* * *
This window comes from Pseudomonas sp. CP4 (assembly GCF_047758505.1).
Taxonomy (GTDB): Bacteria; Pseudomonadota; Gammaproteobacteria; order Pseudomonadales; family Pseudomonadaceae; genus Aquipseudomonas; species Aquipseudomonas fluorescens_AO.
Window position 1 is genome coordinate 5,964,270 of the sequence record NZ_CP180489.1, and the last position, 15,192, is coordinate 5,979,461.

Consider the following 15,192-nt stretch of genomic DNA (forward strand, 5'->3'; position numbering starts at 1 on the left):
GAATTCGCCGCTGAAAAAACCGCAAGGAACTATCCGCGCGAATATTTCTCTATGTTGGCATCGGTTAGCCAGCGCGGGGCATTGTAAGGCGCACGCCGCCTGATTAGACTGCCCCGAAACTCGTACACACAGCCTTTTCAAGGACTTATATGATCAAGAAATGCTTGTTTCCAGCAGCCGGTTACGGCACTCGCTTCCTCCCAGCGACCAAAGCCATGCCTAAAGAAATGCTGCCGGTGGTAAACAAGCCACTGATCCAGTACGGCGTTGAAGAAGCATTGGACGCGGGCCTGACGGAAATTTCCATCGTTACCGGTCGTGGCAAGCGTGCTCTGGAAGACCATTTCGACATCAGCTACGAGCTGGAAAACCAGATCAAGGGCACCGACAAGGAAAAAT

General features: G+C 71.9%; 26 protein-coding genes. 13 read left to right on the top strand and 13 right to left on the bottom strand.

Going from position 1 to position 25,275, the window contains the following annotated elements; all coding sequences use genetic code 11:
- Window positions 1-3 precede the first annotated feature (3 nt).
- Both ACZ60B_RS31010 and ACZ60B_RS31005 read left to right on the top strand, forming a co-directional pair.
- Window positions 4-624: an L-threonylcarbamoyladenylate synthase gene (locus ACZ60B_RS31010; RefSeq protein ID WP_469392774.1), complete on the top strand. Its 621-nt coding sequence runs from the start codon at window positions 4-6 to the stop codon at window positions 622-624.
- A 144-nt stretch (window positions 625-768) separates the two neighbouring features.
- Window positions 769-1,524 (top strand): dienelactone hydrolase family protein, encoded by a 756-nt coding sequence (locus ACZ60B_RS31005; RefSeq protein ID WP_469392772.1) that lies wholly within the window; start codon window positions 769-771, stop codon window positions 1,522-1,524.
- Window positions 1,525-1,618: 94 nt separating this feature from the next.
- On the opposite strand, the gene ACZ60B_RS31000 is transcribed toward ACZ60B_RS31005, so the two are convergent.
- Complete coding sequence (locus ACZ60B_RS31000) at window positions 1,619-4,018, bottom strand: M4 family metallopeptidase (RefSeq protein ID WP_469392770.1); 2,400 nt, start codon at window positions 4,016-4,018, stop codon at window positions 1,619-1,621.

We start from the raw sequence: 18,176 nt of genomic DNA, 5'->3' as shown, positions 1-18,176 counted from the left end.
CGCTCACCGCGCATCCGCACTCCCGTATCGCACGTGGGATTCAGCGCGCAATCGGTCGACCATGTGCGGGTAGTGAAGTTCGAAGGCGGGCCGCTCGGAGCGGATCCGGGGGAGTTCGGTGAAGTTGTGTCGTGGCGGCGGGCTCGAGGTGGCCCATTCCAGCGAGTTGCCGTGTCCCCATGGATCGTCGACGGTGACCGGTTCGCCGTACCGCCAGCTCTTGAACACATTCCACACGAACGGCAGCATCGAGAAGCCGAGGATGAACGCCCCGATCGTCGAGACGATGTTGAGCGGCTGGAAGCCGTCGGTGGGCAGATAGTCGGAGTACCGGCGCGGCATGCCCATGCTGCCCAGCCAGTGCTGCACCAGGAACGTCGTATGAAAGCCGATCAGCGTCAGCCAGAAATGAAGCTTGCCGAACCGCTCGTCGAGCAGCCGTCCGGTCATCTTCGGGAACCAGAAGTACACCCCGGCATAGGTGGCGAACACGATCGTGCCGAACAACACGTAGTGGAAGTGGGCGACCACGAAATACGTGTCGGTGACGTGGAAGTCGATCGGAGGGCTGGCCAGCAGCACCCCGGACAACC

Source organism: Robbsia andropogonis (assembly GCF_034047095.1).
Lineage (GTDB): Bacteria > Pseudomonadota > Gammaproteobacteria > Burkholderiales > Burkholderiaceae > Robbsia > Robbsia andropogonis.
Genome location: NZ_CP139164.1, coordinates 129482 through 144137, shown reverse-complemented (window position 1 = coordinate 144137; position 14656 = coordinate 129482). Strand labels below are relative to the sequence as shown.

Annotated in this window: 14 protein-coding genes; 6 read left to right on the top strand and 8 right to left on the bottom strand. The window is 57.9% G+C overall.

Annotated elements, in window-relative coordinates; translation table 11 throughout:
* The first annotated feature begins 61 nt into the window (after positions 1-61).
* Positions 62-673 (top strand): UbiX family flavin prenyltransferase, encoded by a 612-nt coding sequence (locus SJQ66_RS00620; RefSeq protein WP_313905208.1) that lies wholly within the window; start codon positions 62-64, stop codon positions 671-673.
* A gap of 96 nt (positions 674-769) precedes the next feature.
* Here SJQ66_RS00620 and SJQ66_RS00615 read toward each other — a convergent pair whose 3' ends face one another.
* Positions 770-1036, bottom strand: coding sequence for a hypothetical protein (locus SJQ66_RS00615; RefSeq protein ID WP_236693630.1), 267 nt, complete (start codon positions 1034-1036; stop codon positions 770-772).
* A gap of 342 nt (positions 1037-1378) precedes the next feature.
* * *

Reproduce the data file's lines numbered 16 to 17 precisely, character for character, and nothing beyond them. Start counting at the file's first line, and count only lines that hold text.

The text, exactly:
We start from the raw sequence: 18,176 nt of genomic DNA, 5'->3' as shown, positions 1-18,176 counted from the left end.
CGCTCACCGCGCATCCGCACTCCCGTATCGCACGTGGGATTCAGCGCGCAATCGGTCGACCATGTGCGGGTAGTGAAGTTCGAAGGCGGGCCGCTCGGAGCGGATCCGGGGGAGTTCGGTGAAGTTGTGTCGTGGCGGCGGGCTCGAGGTGGCCCATTCCAGCGAGTTGCCGTGTCCCCATGGATCGTCGACGGTGACCGGTTCGCCGTACCGCCAGCTCTTGAACACATTCCACACGAACGGCAGCATCGAGAAGCCGAGGATGAACGCCCCGATCGTCGAGACGATGTTGAGCGGCTGGAAGCCGTCGGTGGGCAGATAGTCGGAGTACCGGCGCGGCATGCCCATGCTGCCCAGCCAGTGCTGCACCAGGAACGTCGTATGAAAGCCGATCAGCGTCAGCCAGAAATGAAGCTTGCCGAACCGCTCGTCGAGCAGCCGTCCGGTCATCTTCGGGAACCAGAAGTACACCCCGGCATAGGTGGCGAACACGATCGTGCCGAACAACACGTAGTGGAAGTGGGCGACCACGAAATACGTGTCGGTGACGTGGAAGTCGATCGGAGGGCTGGCCAGCAGCACCCCGGACAACC